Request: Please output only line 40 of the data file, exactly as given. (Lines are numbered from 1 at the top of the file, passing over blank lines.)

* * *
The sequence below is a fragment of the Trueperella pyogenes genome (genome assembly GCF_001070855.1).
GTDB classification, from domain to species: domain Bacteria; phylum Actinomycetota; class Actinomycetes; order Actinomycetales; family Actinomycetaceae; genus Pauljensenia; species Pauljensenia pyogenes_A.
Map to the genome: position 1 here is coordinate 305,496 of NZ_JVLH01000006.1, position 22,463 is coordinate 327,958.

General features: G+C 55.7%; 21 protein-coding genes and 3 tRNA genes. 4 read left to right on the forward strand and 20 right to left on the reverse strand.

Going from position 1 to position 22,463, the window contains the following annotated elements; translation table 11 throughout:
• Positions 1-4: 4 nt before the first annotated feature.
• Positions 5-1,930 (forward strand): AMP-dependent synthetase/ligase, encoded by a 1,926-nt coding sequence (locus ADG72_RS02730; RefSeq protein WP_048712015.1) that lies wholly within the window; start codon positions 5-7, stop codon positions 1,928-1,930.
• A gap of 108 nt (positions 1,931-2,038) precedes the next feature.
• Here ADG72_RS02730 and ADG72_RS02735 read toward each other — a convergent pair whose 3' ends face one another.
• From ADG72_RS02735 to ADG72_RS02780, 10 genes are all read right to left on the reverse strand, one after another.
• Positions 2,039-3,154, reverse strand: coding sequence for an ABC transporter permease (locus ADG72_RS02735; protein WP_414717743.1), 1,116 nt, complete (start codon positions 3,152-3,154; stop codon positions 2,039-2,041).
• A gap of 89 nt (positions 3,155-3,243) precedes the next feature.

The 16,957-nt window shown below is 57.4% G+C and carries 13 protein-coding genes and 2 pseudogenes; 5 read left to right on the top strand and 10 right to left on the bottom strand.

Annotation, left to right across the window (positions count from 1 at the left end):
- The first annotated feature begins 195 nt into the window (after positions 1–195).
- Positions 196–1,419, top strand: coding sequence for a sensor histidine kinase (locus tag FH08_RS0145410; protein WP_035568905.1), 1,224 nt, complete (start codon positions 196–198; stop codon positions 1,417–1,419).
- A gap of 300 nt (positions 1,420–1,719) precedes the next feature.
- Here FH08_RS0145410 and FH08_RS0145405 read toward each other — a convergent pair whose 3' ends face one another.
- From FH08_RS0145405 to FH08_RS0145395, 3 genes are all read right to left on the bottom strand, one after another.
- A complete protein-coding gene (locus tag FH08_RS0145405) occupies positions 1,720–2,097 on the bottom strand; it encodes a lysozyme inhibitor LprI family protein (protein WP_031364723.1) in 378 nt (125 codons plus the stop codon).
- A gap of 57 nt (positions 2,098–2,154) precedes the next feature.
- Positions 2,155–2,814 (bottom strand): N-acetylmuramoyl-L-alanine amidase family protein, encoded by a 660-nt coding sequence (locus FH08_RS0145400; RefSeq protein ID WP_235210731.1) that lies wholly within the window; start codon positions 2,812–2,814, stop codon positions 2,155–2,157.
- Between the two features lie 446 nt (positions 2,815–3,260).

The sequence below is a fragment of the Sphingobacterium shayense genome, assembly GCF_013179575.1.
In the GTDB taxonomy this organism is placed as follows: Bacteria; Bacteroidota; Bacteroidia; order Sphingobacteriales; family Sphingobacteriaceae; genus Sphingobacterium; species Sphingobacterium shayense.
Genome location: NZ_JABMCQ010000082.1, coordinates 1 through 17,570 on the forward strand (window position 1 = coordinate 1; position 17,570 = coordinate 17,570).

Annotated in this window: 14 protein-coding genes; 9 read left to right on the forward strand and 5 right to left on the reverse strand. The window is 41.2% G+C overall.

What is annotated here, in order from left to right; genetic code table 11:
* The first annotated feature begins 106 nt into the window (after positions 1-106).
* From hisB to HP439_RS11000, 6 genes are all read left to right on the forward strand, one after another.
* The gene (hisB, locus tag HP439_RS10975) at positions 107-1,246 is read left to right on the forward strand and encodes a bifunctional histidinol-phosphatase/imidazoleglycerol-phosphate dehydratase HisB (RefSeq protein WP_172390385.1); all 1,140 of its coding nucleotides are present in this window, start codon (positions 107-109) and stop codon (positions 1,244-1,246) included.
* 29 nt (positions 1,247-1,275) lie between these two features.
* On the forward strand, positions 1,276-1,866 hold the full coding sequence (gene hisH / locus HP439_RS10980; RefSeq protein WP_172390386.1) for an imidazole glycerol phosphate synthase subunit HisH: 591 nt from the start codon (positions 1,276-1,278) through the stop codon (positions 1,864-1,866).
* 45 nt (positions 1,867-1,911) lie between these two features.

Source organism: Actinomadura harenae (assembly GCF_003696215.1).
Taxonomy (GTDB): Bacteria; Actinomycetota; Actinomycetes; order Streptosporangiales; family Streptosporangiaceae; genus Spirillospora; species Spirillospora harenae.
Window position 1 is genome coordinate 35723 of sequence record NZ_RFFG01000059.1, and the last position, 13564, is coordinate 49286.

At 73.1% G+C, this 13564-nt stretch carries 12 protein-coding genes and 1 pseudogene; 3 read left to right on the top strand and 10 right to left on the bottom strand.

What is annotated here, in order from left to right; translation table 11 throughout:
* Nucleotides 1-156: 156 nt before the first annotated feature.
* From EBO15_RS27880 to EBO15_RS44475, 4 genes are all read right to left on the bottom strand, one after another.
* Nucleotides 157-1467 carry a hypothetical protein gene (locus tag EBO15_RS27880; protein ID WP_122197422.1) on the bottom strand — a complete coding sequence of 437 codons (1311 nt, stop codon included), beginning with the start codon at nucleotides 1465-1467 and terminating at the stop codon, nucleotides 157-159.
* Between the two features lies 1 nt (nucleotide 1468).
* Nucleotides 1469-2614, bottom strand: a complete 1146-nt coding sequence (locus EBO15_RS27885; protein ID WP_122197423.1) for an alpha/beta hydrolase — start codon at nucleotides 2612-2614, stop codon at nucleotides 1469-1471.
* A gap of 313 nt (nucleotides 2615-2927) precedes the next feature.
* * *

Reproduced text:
* Nucleotides 1-156: 156 nt before the first annotated feature.